The continued closure of a unit at Portlaoise hospital is “outrageous” while shortcomings with the ambulance service in Portlaoise are putting lives at risks, two Laois Offaly politicans claim.
It is an “scandal“ that a endoscopy unit at Portlaoise hospital is shut when there are nearly 580,000 on hospital waiting lists, says Sinn Fein TD Brian Stanley.
Following a Dáil question to Minister for Health Simon Harris, the HSE confirmed the ongoing closure, while Dep Stanley notes that an operating theatre in Naas Hospital is lying idle for 15 years.
Portlaoise and Naas are both part of the HSE's Dublin Midland Hospital Group.
"The scandal of this unit being closed is just one in a litany of issues in our Health Service. At a time when there are 579,891 on hospital waiting lists it is outrageous," said the Laois TD.
He said the Endoscopy room is in place, with equipment ready, but lying idle despite a waiting list of over 200 people for gastrointestinal Endoscopy procedures in Portlaoise.
"The doors of this unit are closed simply because of a lack of staff. This is appalling," he said.
Dep Stanley said the HSE's statement that the staffing of this Endoscopy Room is included in 2018 estimates and will be discussed next year, “is “very disappointing” and offers “no guarantee”.
He also claimed that there has not been an eye specialist in Portlaoise since November. He has submitted a question to the Minister on this "dreadful situation".
"No progress is going to be made on tackling the massive waiting lists at our hospitals until gaps in services like these are filled,” he said.
Dep Stanley said that the HSE confirmed that the operating theatre in Naas was never used since it opened in 2002, due to “staffing and funding deficits”.
Meanwhile RENUA leader and Offaly councillor John Leahy wants answers from the HSE and Minister for Health over long ambulance waiting times in Laois and Offaly.
Cllr Leahy said that ambulances in emergency should meet an average turn-around time of twenty minutes but these targets are not being reached at two bases in either county. The Offaly county councillor challenged the HSE to explain why.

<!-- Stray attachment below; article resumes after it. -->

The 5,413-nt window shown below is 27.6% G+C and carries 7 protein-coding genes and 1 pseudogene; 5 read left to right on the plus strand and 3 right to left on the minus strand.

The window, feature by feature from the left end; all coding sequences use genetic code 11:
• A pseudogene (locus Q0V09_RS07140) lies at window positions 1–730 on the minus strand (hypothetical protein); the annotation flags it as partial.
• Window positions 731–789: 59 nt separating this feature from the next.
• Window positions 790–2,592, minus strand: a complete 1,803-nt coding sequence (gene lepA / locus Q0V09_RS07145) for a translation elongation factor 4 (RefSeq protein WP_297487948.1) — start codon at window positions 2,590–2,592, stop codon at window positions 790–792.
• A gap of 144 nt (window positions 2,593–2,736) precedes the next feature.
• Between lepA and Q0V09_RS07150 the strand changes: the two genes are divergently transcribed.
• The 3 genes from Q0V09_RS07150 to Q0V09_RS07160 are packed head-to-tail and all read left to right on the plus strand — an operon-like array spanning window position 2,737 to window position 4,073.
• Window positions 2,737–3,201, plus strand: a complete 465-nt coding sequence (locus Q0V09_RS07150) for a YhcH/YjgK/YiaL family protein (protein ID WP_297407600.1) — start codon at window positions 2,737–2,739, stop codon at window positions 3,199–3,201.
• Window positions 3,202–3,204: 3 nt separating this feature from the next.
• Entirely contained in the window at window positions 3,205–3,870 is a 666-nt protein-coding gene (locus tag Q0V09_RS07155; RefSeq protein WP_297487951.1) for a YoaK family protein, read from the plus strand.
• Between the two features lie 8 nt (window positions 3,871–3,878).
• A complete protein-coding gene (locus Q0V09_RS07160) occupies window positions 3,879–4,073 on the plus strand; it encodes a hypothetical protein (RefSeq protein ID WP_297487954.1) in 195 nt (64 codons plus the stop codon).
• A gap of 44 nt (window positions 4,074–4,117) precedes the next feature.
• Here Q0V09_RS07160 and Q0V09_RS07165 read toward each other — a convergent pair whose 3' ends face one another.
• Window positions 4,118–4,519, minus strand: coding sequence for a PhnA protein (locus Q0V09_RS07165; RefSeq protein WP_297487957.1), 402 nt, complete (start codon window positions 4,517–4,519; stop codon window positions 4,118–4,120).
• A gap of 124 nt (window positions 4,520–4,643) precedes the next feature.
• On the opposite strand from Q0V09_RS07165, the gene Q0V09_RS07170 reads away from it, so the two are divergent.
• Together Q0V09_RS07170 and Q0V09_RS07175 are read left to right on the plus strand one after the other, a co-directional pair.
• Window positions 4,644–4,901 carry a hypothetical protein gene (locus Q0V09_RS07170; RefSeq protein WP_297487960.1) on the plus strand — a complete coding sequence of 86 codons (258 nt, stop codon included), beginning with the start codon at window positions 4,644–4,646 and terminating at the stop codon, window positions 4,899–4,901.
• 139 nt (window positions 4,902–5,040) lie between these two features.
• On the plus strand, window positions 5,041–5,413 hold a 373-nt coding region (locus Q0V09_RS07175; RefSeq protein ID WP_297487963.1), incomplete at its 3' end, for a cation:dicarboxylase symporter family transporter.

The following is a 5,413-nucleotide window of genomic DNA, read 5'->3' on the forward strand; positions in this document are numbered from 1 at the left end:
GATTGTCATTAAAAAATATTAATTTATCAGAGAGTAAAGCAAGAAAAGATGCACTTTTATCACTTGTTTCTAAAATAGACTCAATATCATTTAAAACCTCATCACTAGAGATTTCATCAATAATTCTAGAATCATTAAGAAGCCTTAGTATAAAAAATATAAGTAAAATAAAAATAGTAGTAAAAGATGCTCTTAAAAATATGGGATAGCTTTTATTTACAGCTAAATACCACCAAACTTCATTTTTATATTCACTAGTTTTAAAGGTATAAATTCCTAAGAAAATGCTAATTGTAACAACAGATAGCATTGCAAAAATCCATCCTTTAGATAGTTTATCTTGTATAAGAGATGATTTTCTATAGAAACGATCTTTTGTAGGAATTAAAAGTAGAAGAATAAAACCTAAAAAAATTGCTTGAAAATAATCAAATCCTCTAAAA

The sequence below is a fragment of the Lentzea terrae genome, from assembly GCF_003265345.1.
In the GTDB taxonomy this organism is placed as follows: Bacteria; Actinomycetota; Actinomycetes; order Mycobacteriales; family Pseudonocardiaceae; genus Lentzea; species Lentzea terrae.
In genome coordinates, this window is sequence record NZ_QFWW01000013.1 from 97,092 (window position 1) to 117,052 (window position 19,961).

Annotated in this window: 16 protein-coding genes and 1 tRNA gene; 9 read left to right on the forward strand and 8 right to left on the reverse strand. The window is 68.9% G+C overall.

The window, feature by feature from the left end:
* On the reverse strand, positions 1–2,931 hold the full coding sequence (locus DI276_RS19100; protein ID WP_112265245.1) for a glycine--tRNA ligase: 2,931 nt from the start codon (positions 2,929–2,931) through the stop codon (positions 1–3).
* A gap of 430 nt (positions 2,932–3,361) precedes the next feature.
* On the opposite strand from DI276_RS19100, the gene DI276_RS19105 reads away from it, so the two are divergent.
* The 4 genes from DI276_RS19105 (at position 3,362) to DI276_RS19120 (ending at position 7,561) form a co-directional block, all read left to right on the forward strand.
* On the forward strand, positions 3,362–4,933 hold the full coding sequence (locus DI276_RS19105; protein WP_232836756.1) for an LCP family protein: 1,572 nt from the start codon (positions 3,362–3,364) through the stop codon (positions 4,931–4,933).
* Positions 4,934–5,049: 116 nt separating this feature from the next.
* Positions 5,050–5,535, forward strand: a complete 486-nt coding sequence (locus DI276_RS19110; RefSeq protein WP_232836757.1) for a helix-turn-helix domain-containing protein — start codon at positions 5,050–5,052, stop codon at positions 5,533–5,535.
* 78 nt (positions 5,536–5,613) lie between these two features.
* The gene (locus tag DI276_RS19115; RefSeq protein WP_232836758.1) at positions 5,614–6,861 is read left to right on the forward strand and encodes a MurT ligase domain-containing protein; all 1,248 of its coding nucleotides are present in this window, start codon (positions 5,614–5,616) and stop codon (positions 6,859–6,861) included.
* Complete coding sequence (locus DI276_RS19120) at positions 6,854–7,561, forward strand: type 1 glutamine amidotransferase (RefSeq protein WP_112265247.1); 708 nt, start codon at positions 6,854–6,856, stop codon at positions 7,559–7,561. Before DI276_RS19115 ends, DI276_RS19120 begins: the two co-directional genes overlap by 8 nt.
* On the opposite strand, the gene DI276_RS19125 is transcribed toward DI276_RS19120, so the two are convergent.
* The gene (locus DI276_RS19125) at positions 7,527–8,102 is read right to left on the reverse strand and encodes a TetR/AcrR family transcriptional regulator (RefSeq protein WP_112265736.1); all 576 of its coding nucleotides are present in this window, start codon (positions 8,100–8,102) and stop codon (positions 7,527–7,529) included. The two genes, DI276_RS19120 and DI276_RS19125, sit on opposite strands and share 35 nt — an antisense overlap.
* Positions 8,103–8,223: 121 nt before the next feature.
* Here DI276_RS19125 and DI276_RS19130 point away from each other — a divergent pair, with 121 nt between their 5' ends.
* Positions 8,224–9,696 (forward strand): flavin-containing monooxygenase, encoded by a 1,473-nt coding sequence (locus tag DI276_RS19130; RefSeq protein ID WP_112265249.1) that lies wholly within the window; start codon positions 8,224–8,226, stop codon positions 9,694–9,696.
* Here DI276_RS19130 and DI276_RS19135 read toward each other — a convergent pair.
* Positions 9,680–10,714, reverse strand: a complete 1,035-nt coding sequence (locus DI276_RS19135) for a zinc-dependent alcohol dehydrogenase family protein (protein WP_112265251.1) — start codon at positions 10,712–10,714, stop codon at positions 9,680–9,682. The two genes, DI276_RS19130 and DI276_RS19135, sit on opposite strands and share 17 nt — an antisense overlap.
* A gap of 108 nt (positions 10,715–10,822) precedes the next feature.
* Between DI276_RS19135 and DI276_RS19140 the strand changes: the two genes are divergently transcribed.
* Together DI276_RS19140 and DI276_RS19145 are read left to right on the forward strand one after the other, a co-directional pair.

In Tullamore, it takes on average of over 35 minutes to clear a call, with only 13.5 percent reached in less than 20 minutes.
In Portlaoise, that time is over 33 minutes, while only a quarter of calls are reached within the 20 minutes.
"I am gravely concerned that Tullamore is failing utterly to meet HSE targets, the situation in Portlaoise is equally unsettling," he said.
Cllr Leahy said it is not good enough that barely one in eight Tullamore ambulances are cleared in the correct time, Tullamore is the main hospital for Laois and Offaly.
"The fact that it takes so many ambulances, more that 50%, up to an hour, speaks of a totally dysfunctional system," he said.
"The situation in Laois is equally stark with three quarters of ambulance clearances failing to meet the twenty minutes objective," the Offaly councillor said.
He is concerned that the average national clearance time is at 33.11 minutes, little better than Tullamore.
“Once again lives are being put at risk. Ambulances backed up in Emergency Departments are not available to the community or to people who are seriously ill,” he said.
"It is time to tackle this crisis now with leadership and organization and to ask the National Ambulance Service and the HSE National Hospital Managers to identify realistic solutions,” said Cllr Leahy.
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